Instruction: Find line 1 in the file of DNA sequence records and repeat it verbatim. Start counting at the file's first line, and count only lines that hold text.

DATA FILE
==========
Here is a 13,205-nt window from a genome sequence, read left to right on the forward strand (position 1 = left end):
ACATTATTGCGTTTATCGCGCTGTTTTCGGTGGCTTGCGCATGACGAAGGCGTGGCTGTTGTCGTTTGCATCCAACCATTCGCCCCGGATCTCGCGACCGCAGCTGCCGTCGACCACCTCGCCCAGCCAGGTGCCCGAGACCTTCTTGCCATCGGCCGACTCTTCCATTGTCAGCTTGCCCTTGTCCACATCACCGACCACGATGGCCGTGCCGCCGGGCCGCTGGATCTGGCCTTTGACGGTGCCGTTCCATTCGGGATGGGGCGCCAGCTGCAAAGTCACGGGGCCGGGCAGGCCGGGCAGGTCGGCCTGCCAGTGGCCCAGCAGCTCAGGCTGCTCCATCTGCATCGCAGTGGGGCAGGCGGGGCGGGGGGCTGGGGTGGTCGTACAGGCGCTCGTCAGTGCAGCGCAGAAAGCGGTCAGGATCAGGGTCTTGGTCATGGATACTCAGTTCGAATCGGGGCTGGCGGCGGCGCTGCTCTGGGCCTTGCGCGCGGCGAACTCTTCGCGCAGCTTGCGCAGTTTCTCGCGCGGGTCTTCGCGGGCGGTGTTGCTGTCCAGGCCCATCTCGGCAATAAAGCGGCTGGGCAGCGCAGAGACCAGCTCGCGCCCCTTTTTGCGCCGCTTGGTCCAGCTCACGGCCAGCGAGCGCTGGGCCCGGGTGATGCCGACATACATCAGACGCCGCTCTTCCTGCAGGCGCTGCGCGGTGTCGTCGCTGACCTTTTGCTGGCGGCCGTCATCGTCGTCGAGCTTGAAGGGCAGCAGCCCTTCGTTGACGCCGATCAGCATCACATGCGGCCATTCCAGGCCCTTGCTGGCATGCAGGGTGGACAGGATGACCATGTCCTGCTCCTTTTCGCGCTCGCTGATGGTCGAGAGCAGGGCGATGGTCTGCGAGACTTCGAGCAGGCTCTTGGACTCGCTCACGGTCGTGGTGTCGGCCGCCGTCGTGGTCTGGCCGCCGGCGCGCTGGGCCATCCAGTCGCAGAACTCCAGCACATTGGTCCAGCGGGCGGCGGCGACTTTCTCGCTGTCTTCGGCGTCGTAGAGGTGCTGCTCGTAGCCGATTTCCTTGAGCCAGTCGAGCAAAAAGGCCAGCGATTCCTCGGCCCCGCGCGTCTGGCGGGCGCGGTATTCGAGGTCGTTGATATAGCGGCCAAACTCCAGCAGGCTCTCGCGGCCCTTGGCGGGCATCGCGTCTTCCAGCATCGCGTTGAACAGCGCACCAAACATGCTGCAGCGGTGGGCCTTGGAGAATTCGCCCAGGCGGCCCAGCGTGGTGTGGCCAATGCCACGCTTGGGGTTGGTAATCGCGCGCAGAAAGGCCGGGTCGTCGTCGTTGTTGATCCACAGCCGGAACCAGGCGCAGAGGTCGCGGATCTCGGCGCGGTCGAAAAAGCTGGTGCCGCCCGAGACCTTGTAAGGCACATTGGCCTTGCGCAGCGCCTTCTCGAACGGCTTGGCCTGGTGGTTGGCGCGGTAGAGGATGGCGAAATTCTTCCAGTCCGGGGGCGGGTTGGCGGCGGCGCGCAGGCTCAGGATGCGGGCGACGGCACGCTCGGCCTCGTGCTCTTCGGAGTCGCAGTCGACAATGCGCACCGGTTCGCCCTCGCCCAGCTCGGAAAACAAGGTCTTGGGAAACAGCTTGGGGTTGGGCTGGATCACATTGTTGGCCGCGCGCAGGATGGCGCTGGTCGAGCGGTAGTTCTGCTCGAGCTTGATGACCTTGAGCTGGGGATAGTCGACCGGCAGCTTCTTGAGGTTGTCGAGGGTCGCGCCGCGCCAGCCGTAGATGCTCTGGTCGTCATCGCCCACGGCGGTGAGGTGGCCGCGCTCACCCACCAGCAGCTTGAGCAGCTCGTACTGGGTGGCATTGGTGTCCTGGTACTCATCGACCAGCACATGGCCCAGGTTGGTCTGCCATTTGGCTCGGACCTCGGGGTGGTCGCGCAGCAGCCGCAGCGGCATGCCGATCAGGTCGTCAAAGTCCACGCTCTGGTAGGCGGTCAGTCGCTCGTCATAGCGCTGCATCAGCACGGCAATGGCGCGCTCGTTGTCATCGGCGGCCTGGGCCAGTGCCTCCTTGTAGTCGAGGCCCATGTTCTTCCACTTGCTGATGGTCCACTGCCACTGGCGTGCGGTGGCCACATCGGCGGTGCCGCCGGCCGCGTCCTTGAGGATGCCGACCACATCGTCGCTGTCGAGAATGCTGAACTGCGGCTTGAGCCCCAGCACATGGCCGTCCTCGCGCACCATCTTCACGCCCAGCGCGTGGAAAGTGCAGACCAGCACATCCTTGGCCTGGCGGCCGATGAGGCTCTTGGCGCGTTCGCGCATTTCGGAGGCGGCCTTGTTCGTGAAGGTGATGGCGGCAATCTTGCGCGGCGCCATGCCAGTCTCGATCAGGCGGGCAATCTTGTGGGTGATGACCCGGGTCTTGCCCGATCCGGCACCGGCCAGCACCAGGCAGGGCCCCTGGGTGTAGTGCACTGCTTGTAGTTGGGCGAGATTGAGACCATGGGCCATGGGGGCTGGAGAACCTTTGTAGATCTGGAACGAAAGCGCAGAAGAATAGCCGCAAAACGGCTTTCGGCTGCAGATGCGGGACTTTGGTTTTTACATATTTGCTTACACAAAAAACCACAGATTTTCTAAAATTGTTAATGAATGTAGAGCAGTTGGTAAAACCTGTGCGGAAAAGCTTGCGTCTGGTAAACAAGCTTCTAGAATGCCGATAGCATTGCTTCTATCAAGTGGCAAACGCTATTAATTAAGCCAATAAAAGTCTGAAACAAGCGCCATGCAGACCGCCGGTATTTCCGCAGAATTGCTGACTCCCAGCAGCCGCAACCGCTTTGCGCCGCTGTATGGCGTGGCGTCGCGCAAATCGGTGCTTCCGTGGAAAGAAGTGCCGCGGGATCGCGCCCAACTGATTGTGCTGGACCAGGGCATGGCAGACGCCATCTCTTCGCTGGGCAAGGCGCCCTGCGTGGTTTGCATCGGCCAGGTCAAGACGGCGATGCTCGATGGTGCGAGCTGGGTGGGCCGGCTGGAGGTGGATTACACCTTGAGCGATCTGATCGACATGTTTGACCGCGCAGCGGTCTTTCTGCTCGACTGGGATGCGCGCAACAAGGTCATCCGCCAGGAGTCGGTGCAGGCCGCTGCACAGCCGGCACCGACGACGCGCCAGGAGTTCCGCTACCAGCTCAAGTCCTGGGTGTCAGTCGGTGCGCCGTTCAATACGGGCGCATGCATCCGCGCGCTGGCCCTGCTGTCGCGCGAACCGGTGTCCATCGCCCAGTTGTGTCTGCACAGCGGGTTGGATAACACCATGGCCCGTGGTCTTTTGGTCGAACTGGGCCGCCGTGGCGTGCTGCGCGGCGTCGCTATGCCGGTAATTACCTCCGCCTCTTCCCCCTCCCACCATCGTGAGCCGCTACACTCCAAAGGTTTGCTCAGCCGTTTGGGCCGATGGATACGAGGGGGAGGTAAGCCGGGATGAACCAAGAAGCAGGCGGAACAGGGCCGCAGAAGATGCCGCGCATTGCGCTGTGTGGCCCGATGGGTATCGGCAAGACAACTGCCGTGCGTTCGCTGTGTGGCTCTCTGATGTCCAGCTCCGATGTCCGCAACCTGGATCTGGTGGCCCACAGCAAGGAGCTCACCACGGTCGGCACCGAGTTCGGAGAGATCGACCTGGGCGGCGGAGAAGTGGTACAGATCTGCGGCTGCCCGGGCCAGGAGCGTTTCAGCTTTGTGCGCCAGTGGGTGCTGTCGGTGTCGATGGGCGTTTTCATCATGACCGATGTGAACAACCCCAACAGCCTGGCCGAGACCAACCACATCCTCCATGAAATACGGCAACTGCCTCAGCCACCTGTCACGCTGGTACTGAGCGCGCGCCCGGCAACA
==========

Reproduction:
Here is a 13,205-nt window from a genome sequence, read left to right on the forward strand (position 1 = left end):